Mayor Bill de Blasio unveiled plans on Thursday to expand the city’s controversial Third Party Transfer Program — and Brooklyn Councilmember Robert E. Cornegy Jr. is sounding the alarm.
Under the TPT program, the city forecloses on distressed, neglected properties and transfers them to nonprofit developers to fix them and to improve the living conditions for the properties’ tenants. De Blasio announced that the city may seize upwards of 40 distressed properties annually.
“Protecting tenants is a core part of the city’s strategy to confront the affordable housing crisis,” said de Blasio. “The city is pursuing a new local law to seize upwards of 40 of the most distressed multiple dwelling buildings annually and transition them to responsible, mission-driven ownership.”
The program, however, came under scrutiny last year after reports had emerged that the properties of more than 60 black and brown homeowners in less affluent neighborhoods had been placed in TPT, often without properly notifying them.
Housing advocates, homeowners and elected officials including Councilmember Cornegy, Brooklyn Borough President Eric Adams and State Senator Velmanette Montgomery raised concerns that the program, initially launched to combat slumlords neglecting their properties, unintentionally may play into defrauding homeowners of their property.
In a statement issued yesterday, Cornegy expressed his doubts about the city’s “ability to competently identify ‘distressed’ properties.”
“I am deeply concerned by Mayor de Blasio ’s proposed expansion of property seizures like those carried out through the controversial Third Party Transfer program,” said Cornegy. “After my experience with last year’s transfer of over 60 properties through TPT, I have serious doubts about the administration’s ability to competently identify ‘distressed’ properties. While I support the goal of improving protections for tenants, I cannot support expanding a policy that has already proven deeply problematic for black and brown homeowners.”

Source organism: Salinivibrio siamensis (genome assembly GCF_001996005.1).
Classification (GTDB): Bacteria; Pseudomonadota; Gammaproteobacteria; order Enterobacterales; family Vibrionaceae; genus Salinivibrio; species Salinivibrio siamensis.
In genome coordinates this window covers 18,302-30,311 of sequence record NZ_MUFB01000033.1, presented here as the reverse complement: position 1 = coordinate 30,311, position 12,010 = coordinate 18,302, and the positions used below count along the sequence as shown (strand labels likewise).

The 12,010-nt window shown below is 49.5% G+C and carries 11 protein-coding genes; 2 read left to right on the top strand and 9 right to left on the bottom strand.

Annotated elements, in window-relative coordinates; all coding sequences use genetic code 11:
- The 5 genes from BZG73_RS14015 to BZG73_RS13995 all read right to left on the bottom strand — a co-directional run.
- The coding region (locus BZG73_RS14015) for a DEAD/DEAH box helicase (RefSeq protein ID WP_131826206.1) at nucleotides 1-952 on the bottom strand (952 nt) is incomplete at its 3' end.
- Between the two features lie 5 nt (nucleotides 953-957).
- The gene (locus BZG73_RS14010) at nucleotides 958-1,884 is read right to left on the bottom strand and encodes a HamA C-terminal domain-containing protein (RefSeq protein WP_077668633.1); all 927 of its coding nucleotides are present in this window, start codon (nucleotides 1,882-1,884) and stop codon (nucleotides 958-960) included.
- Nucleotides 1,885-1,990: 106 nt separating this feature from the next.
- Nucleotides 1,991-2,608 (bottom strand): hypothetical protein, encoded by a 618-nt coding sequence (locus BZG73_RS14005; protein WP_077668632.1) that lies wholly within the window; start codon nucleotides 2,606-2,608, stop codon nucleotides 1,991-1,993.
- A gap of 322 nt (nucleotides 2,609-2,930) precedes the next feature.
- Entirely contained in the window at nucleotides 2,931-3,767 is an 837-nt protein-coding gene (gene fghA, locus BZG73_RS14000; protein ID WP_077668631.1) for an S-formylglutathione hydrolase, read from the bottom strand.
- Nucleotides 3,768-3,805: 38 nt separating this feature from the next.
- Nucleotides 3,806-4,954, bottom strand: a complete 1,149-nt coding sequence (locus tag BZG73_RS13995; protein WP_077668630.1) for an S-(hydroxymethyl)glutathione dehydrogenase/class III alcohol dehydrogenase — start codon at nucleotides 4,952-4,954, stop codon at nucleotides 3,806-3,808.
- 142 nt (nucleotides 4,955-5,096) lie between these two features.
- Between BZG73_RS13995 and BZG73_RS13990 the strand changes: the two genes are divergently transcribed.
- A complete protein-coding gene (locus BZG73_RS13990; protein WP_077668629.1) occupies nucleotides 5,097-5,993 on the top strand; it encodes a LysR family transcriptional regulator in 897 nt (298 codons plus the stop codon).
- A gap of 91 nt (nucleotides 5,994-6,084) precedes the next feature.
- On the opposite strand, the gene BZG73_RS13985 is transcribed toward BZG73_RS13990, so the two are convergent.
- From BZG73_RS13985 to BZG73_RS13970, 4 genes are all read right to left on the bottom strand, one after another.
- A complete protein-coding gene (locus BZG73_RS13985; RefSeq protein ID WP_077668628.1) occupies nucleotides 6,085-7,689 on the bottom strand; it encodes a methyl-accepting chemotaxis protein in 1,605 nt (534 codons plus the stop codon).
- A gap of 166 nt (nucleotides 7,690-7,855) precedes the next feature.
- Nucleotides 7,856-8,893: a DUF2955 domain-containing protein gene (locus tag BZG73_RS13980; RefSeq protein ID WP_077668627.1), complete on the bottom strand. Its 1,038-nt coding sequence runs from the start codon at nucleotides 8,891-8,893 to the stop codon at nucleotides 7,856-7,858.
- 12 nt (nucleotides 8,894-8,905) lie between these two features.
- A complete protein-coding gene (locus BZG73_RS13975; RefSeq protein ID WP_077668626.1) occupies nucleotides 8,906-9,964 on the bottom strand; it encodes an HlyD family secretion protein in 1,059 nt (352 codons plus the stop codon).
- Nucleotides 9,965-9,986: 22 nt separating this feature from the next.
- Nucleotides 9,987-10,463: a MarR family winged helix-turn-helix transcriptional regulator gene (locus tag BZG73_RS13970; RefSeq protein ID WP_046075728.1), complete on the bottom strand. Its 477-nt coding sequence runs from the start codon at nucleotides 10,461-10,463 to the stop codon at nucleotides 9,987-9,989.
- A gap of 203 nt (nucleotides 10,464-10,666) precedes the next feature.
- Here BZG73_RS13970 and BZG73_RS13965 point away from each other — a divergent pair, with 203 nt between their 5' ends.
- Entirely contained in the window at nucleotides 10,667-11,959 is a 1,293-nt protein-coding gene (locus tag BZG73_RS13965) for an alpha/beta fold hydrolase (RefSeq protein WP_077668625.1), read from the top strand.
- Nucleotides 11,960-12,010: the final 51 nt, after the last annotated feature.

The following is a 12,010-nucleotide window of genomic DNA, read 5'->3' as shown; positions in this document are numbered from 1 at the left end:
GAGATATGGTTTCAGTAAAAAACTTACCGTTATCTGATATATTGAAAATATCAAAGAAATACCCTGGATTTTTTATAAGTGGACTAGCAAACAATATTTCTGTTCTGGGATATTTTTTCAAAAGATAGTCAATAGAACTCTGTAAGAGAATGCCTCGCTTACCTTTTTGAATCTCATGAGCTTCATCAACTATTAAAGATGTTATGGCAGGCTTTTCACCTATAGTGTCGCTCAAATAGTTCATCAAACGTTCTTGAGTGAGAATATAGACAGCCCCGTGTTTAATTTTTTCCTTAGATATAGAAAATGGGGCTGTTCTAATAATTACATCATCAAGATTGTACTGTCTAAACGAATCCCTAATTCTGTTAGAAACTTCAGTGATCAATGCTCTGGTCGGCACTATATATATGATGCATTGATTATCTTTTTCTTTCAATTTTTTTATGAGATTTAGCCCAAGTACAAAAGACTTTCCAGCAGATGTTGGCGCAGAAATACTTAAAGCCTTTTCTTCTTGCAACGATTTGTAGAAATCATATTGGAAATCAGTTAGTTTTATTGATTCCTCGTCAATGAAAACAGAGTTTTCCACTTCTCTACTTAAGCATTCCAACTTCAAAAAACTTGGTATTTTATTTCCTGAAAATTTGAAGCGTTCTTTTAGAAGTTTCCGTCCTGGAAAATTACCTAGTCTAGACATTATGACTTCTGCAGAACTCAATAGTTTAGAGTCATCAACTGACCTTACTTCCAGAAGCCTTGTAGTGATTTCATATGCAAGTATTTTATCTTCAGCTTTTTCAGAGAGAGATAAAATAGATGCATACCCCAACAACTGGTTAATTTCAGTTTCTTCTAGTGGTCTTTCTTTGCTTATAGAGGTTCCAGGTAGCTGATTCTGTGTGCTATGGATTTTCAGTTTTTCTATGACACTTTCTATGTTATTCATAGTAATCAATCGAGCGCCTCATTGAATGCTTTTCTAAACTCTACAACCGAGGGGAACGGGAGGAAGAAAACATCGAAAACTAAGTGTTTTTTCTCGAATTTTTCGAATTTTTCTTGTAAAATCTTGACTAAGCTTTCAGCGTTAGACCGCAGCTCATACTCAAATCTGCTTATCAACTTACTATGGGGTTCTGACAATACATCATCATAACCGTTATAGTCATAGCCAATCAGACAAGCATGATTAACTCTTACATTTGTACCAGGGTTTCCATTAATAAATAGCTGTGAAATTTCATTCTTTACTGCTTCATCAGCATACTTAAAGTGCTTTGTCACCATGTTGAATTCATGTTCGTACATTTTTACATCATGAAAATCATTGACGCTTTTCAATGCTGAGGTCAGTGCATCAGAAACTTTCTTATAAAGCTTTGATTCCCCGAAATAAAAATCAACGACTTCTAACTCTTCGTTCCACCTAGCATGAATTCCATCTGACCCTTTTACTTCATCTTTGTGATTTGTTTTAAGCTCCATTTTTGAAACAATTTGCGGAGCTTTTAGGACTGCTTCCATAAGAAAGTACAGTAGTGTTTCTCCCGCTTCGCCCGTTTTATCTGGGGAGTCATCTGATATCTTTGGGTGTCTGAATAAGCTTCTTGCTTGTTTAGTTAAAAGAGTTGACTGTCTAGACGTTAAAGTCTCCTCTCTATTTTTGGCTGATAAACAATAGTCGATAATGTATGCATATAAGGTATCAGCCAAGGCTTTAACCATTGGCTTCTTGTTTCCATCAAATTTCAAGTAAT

The councilmember announced that plans to push for a moratorium on TPT to review and review the program’s practices.
“We need to review and reform the techniques we are using to find these properties before we consider creating and empowering an entirely new part of the government to expand these transfers,” Cornegy said. “As chair of the Council’s Committee on Housing and Buildings, I fully intend to work with my colleagues to ensure no additional properties are transferred until we have completed a comprehensive review of the procedures the administration uses to identify distressed properties and have passed laws appropriately tailoring the city’s power to foreclose on such properties.”
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